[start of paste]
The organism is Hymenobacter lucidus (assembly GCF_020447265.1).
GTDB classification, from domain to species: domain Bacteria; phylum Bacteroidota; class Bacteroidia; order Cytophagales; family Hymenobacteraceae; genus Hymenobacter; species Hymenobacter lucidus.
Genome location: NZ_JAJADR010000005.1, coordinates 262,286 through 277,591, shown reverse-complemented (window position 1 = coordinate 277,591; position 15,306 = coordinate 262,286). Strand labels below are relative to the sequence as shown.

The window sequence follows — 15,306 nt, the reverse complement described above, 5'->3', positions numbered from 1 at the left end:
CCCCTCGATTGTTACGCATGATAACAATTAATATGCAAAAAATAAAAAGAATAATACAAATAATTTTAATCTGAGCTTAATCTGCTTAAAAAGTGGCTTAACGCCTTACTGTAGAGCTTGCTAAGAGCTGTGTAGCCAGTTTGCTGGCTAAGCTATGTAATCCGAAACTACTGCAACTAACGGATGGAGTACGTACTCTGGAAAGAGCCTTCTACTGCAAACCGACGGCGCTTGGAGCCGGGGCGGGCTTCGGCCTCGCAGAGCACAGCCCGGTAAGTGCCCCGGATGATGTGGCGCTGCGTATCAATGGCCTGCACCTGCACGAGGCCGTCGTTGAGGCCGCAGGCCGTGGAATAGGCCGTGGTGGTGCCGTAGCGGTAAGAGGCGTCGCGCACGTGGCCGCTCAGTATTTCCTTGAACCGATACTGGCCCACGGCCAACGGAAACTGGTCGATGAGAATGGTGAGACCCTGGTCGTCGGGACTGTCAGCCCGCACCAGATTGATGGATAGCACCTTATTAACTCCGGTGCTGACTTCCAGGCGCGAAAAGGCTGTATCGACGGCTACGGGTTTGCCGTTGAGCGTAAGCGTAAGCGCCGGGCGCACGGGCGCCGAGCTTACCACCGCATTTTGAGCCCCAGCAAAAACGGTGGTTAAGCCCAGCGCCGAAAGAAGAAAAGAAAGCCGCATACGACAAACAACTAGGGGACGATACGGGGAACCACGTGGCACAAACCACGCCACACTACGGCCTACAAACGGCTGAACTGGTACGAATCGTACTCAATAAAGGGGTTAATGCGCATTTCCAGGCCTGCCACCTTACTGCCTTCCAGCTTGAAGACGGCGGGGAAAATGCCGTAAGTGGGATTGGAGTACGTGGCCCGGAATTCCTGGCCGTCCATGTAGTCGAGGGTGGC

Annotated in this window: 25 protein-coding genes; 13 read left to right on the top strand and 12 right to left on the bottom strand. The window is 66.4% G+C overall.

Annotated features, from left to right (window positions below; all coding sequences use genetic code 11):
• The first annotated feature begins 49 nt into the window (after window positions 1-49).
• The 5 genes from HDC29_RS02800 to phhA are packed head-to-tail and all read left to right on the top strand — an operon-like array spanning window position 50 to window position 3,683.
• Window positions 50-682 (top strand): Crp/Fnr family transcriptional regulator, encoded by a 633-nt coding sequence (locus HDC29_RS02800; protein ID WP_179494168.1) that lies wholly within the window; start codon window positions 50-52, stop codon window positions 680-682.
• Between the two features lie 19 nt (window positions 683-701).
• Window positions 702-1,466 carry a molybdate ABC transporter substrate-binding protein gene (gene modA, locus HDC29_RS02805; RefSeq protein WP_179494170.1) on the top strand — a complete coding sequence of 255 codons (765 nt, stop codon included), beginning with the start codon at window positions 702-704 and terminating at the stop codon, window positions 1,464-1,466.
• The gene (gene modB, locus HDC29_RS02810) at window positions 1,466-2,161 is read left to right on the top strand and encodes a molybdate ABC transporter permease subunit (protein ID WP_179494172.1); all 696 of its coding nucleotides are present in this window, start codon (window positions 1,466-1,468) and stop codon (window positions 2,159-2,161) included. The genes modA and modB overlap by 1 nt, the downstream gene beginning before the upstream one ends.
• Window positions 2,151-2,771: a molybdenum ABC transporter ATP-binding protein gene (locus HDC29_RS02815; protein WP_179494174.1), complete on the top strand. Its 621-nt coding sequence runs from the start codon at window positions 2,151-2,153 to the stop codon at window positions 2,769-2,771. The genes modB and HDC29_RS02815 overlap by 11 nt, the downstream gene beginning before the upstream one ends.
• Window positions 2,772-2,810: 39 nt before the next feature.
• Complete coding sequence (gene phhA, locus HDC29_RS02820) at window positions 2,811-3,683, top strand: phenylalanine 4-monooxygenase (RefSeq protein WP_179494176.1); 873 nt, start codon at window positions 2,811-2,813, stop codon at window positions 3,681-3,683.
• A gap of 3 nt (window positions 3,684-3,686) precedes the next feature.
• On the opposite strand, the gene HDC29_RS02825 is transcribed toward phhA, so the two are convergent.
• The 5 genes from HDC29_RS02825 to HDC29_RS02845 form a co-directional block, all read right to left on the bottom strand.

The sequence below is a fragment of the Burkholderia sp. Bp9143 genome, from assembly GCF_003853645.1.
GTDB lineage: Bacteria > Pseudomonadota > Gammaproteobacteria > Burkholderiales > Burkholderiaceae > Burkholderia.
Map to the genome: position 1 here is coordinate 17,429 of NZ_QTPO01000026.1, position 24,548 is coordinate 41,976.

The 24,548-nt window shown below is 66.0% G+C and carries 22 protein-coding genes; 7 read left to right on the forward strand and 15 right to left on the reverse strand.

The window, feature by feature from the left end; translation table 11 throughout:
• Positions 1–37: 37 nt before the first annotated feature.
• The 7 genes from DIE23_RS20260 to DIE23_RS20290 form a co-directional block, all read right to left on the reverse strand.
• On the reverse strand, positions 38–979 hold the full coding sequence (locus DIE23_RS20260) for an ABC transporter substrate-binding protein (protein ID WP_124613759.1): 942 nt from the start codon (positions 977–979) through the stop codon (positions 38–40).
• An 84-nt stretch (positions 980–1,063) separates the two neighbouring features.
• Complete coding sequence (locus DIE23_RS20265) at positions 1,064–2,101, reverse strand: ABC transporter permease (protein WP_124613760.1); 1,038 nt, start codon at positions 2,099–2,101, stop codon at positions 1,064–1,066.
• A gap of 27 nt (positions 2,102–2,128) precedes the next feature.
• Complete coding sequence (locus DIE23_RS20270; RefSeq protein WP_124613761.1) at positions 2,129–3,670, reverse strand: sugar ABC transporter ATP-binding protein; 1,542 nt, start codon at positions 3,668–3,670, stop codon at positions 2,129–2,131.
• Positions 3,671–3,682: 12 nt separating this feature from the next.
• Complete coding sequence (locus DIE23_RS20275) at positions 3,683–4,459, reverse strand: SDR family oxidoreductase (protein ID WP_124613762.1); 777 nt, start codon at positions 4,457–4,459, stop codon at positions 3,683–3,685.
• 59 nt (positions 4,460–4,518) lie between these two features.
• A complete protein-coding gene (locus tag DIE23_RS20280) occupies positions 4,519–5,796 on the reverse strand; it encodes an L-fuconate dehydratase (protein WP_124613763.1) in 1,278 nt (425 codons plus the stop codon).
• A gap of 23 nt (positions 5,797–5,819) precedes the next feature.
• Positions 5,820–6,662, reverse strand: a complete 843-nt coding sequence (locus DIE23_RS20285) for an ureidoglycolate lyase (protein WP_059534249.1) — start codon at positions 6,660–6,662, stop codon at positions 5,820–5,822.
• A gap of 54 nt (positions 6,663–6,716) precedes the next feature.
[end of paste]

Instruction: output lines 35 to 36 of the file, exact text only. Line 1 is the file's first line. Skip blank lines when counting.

• A complete protein-coding gene (locus tag DIE23_RS20280) occupies positions 4,519–5,796 on the reverse strand; it encodes an L-fuconate dehydratase (protein WP_124613763.1) in 1,278 nt (425 codons plus the stop codon).
• A gap of 23 nt (positions 5,797–5,819) precedes the next feature.